Tommy Shelby is terrifying. He is a gangster, a brilliantly ruthless businessman, and the unquestionable head of his famous, formidable family. When he walks, arms to the side making his 5'9 frame seem twice that large, wherever he’s headed, you’re glad it’s not to see you. His whisper is more frightening than a large man’s raised voice. He is not to be trifled with. But when Alfie Solomons is in the room, Tommy Shelby barely exists.
Alfie Solomons is a character in Peaky Blinders played, until recently, by Tom Hardy. Tommy Shelby is portrayed by the magnificently gifted Cillian Murphy whose name, thanks to an Irish friend, I now actually know how to pronounce. Wielding cockney ramblings with the precision and skill of Top Chef winner, Tom Hardy is the only English speaking character I’ve ever required subtitles for. He is a distiller of rum, a genius negotiator, and a vicious gangster.
Also he’s a Jew.
I don’t know why, but there is something belly laughable about the way Alfie Solomons wears clothing. Like he could just stand there in costume, saying nothing, and I’d applaud while wiping tears from my eyes and trying to explain to my friends what’s so funny. Alfie’s synagogue-going wide brimmed black hat, which seems to get wider each season, and long white scarf, which I assume is meant to evoke thoughts of a prayer shawl, are as much a part of his personality as his wit.
Also he’s little insane.
Volatility an unpredictability are the juiciest cuts of Solomons steak. There is no way to predict what he’ll do or reveal next, and really it’s much more fun if you don’t try. His behavior is a negotiation tactic in itself–one is so engrossed in animation and strangeness of behavior that you don’t have time to notice he’s tied your shoelaces together. I’ve never understood if Alfie was meant to be a villain or comedic foil or some pick-a-mix of both, but I’ve never loved every second of someone’s screen time more.
Alfie’s scenes are long, dialogue-heavy, and handcrafted almost as mantlepieces in his honor. Each word seems to be chosen specifically for Tom Hardy’s expert ability to deliver it. How you make someone hilarious and genuinely scary at the same time I’ll never know, but they’ve done it. It’s almost as if Peaky Blinders takes little breaks and briefly becomes The Alfie Show.
The uniqueness and layering in Alfie’s character remind me a bit of a most beloved Omar from The Wire. Both characters are unique to their surroundings and are impossible not to watch, and then rewatch again. They also have that fear-inducing, boundary-free morality that keeps you so far on the edge of your sofa that you’re basically sitting on the coffee table.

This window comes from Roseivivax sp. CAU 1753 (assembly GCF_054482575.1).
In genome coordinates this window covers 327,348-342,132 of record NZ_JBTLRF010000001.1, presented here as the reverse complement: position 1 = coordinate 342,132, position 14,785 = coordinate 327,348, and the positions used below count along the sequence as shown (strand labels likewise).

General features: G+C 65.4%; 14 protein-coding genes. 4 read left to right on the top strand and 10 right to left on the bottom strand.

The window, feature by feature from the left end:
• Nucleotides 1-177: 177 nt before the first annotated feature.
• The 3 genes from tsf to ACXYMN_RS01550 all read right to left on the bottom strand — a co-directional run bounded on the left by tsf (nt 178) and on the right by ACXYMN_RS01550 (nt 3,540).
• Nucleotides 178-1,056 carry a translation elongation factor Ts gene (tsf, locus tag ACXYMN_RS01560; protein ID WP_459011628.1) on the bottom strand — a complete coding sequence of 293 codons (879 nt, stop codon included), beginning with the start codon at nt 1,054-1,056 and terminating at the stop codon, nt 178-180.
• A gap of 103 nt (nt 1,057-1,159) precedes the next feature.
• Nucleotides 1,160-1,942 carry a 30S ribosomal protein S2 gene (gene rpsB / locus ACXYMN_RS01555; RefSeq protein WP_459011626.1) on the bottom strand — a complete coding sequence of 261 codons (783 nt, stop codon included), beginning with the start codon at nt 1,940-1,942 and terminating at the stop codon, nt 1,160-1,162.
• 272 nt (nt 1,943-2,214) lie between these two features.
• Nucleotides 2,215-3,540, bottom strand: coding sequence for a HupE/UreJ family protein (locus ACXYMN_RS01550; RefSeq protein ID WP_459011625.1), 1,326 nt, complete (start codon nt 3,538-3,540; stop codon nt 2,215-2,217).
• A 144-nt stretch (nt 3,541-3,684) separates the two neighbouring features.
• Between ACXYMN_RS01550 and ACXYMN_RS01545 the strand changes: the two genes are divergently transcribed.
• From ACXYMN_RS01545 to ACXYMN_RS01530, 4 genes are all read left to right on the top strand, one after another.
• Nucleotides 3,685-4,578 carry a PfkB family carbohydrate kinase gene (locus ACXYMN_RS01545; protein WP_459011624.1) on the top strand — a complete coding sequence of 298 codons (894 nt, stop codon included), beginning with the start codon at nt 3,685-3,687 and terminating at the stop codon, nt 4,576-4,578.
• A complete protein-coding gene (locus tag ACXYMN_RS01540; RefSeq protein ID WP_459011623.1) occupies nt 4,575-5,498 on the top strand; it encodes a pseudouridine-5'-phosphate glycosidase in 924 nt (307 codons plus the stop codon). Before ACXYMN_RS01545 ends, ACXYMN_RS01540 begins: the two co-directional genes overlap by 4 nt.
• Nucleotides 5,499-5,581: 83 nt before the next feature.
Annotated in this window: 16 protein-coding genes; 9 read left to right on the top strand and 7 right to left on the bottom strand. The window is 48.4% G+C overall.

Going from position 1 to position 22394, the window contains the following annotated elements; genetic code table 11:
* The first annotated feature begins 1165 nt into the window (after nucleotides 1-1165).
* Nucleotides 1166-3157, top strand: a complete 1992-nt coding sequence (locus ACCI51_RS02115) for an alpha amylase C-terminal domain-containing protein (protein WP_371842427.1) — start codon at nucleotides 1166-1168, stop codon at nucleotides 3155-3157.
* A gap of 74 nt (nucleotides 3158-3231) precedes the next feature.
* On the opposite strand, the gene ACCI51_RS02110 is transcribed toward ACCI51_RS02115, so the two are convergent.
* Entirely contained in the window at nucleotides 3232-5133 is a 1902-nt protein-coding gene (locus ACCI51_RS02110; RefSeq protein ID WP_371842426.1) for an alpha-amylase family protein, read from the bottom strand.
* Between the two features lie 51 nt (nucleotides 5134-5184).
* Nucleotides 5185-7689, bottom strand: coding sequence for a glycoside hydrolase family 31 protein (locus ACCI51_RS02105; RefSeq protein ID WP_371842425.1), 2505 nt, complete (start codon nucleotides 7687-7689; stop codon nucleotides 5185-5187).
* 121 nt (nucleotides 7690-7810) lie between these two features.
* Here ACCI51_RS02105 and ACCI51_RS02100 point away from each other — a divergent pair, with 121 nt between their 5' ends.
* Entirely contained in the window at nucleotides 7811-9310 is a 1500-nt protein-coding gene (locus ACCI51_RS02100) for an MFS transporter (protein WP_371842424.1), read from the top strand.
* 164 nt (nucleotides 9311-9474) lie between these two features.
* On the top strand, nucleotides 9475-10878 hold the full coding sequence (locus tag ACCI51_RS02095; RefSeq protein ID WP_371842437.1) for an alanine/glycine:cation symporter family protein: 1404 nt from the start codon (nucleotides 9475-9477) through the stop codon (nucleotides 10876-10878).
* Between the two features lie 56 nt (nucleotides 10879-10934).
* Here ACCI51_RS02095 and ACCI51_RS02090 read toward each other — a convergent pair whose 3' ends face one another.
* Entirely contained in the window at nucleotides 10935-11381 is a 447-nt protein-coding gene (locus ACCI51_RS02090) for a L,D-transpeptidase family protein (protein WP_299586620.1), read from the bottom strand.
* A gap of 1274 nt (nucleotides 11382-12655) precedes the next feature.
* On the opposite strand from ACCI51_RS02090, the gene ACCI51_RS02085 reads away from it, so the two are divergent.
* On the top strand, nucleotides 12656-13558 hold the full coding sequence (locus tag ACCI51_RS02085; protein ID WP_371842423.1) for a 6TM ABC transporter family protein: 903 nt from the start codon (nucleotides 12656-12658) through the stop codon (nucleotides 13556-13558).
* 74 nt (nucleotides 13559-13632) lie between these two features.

So much of Alfie’s on-screen potency comes from the building of his story over time. From his military and personal history to his charming attachment to Tommy’s brother Arthur, Alfie doesn’t waste a moment, not even one line, in folding more butter into his dough. To some degree this can be said of every character Tom Hardy’s ever played (except Ricki Tarr, which I didn’t feel did him any justice), he’s never not the sun in the center of the orbit.
Around series four, the show caught on that we wanted lots more Alfie. They gave it to us, then they ripped the tallis right out from under our feet. If they gave Emmy’s for the best five minutes of television produced all year, the conversation between Alfie Solomons and Luca Changretta (played by Adrian Brody, because the Peaky Blinders gods hadn’t blessed us enough, you know), the pair’s first and last meeting, is the stuff of gold statues. The scene I reference in the image here is one of the only scenes I know of that merits watching a full four seasons of a show in order to appreciate it.
It’s a remarkable feat, going up against the head of the Shelby family and turning him into the shy type. Tom Hardy’s Alfie Solomons turned scene stealing into priceless, black market art, but given the writing, I’m fairly sure that was the point.
I have recommended Peaky Blinders to everyone I know who loves good storytelling. Not one of them has taken me up on my offer. The show has long been, particularly in the U.S., the most underrated show on television. But there are some of you who get it, who are savvy enough to appreciate such criminal mastery, and so in parting, I leave you with my personal favorite Alfie Solomons moment. Shalom.